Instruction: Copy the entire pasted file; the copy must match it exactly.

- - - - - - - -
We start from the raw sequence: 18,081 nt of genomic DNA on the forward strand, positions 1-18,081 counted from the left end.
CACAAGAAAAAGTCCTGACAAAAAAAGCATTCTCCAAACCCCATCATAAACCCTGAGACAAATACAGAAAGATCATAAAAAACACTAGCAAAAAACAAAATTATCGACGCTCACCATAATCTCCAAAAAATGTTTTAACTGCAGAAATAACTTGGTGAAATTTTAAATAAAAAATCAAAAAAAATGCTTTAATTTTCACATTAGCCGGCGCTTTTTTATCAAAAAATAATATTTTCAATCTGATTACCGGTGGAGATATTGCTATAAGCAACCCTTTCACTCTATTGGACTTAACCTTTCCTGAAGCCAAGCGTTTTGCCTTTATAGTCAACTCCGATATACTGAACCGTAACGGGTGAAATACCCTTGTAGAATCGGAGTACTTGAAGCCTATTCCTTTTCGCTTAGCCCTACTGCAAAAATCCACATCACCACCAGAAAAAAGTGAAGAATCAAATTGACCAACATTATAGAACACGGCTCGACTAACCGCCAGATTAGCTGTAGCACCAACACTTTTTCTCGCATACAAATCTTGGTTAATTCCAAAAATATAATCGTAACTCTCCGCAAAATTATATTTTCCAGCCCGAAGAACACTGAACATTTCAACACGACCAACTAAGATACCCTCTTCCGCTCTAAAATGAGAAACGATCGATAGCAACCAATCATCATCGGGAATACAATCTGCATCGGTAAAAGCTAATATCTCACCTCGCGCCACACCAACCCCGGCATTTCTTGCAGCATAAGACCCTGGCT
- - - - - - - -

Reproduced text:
We start from the raw sequence: 18,081 nt of genomic DNA on the forward strand, positions 1-18,081 counted from the left end.
CACAAGAAAAAGTCCTGACAAAAAAAGCATTCTCCAAACCCCATCATAAACCCTGAGACAAATACAGAAAGATCATAAAAAACACTAGCAAAAAACAAAATTATCGACGCTCACCATAATCTCCAAAAAATGTTTTAACTGCAGAAATAACTTGGTGAAATTTTAAATAAAAAATCAAAAAAAATGCTTTAATTTTCACATTAGCCGGCGCTTTTTTATCAAAAAATAATATTTTCAATCTGATTACCGGTGGAGATATTGCTATAAGCAACCCTTTCACTCTATTGGACTTAACCTTTCCTGAAGCCAAGCGTTTTGCCTTTATAGTCAACTCCGATATACTGAACCGTAACGGGTGAAATACCCTTGTAGAATCGGAGTACTTGAAGCCTATTCCTTTTCGCTTAGCCCTACTGCAAAAATCCACATCACCACCAGAAAAAAGTGAAGAATCAAATTGACCAACATTATAGAACACGGCTCGACTAACCGCCAGATTAGCTGTAGCACCAACACTTTTTCTCGCATACAAATCTTGGTTAATTCCAAAAATATAATCGTAACTCTCCGCAAAATTATATTTTCCAGCCCGAAGAACACTGAACATTTCAACACGACCAACTAAGATACCCTCTTCCGCTCTAAAATGAGAAACGATCGATAGCAACCAATCATCATCGGGAATACAATCTGCATCGGTAAAAGCTAATATCTCACCTCGCGCCACACCAACCCCGGCATTTCTTGCAGCATAAGACCCTGGCT